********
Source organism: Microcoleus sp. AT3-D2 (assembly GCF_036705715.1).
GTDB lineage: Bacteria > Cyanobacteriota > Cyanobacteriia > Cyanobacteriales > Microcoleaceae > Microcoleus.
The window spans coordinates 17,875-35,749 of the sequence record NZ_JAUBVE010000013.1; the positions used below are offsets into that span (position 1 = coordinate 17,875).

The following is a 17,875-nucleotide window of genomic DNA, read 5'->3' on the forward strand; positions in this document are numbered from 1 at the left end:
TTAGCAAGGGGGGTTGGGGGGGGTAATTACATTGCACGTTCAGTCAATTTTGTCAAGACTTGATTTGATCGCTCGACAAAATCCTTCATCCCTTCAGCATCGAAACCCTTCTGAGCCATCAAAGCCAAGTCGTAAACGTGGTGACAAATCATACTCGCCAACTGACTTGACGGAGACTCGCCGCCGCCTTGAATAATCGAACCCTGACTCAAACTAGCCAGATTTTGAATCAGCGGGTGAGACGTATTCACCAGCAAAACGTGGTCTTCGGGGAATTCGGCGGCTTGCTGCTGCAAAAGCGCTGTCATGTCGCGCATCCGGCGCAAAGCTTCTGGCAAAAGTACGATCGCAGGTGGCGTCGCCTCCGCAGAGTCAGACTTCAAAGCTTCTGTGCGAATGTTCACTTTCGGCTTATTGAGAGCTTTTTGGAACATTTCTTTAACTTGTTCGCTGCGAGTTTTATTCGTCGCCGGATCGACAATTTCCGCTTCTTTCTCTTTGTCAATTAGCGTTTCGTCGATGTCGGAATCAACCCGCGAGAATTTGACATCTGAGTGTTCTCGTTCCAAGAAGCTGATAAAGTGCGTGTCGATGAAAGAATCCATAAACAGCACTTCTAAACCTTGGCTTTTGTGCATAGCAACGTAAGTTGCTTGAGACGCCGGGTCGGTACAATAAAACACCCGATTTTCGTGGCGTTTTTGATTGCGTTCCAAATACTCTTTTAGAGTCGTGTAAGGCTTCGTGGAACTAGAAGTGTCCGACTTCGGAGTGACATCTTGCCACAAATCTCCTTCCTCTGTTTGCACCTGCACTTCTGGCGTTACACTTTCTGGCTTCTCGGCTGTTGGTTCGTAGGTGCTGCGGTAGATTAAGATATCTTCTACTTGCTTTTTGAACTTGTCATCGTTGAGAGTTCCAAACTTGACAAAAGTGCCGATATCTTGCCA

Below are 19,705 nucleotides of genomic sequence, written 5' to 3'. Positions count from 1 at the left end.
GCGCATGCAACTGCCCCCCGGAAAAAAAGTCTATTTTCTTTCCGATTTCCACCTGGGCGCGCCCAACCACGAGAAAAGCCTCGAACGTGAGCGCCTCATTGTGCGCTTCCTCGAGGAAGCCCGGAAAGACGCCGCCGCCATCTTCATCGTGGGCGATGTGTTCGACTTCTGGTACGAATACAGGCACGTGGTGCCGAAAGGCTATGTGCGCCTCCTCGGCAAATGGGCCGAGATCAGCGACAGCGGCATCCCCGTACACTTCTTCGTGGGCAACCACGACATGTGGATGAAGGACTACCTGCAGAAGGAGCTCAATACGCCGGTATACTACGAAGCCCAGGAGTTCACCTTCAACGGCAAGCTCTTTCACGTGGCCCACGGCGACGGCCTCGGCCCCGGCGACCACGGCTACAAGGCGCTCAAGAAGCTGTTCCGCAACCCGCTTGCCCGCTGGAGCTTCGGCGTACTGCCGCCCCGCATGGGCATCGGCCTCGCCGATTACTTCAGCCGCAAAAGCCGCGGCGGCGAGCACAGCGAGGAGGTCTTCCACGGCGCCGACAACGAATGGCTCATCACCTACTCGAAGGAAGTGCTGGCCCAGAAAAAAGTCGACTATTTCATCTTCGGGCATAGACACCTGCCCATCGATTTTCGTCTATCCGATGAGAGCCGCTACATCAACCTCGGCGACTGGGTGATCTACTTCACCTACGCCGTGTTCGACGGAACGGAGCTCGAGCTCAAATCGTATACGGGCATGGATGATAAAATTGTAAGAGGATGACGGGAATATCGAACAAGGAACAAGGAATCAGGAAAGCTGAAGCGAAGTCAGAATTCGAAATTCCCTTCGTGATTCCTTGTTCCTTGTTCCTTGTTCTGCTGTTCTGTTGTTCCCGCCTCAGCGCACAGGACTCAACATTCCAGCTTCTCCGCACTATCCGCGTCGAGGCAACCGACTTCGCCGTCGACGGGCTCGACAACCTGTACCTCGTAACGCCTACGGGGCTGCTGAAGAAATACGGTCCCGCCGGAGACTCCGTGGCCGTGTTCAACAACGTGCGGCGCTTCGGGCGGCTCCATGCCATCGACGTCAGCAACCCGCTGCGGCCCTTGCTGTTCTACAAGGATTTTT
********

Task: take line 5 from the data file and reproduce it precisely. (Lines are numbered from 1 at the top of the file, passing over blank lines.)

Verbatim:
TTAGCAAGGGGGGTTGGGGGGGGTAATTACATTGCACGTTCAGTCAATTTTGTCAAGACTTGATTTGATCGCTCGACAAAATCCTTCATCCCTTCAGCATCGAAACCCTTCTGAGCCATCAAAGCCAAGTCGTAAACGTGGTGACAAATCATACTCGCCAACTGACTTGACGGAGACTCGCCGCCGCCTTGAATAATCGAACCCTGACTCAAACTAGCCAGATTTTGAATCAGCGGGTGAGACGTATTCACCAGCAAAACGTGGTCTTCGGGGAATTCGGCGGCTTGCTGCTGCAAAAGCGCTGTCATGTCGCGCATCCGGCGCAAAGCTTCTGGCAAAAGTACGATCGCAGGTGGCGTCGCCTCCGCAGAGTCAGACTTCAAAGCTTCTGTGCGAATGTTCACTTTCGGCTTATTGAGAGCTTTTTGGAACATTTCTTTAACTTGTTCGCTGCGAGTTTTATTCGTCGCCGGATCGACAATTTCCGCTTCTTTCTCTTTGTCAATTAGCGTTTCGTCGATGTCGGAATCAACCCGCGAGAATTTGACATCTGAGTGTTCTCGTTCCAAGAAGCTGATAAAGTGCGTGTCGATGAAAGAATCCATAAACAGCACTTCTAAACCTTGGCTTTTGTGCATAGCAACGTAAGTTGCTTGAGACGCCGGGTCGGTACAATAAAACACCCGATTTTCGTGGCGTTTTTGATTGCGTTCCAAATACTCTTTTAGAGTCGTGTAAGGCTTCGTGGAACTAGAAGTGTCCGACTTCGGAGTGACATCTTGCCACAAATCTCCTTCCTCTGTTTGCACCTGCACTTCTGGCGTTACACTTTCTGGCTTCTCGGCTGTTGGTTCGTAGGTGCTGCGGTAGATTAAGATATCTTCTACTTGCTTTTTGAACTTGTCATCGTTGAGAGTTCCAAACTTGACAAAAGTGCCGATATCTTGCCA